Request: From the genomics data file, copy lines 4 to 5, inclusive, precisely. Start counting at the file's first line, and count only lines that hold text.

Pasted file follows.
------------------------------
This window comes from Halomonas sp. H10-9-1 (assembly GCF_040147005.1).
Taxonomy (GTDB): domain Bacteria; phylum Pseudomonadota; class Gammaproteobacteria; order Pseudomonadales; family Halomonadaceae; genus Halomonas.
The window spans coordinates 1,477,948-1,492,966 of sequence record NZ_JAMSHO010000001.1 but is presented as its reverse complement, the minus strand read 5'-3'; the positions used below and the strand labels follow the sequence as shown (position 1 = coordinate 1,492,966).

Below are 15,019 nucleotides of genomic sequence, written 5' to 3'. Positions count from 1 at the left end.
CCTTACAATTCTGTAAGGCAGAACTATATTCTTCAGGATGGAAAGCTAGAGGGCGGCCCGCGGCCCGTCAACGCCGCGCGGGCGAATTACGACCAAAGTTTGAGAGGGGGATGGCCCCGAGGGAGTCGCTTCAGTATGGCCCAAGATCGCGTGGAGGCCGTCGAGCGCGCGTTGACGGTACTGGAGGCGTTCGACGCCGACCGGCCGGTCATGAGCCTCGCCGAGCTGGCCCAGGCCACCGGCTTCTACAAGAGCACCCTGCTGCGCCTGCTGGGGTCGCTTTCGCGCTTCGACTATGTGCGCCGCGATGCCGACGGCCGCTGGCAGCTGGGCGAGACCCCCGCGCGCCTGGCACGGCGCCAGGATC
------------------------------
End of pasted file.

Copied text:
Below are 15,019 nucleotides of genomic sequence, written 5' to 3'. Positions count from 1 at the left end.
CCTTACAATTCTGTAAGGCAGAACTATATTCTTCAGGATGGAAAGCTAGAGGGCGGCCCGCGGCCCGTCAACGCCGCGCGGGCGAATTACGACCAAAGTTTGAGAGGGGGATGGCCCCGAGGGAGTCGCTTCAGTATGGCCCAAGATCGCGTGGAGGCCGTCGAGCGCGCGTTGACGGTACTGGAGGCGTTCGACGCCGACCGGCCGGTCATGAGCCTCGCCGAGCTGGCCCAGGCCACCGGCTTCTACAAGAGCACCCTGCTGCGCCTGCTGGGGTCGCTTTCGCGCTTCGACTATGTGCGCCGCGATGCCGACGGCCGCTGGCAGCTGGGCGAGACCCCCGCGCGCCTGGCACGGCGCCAGGATC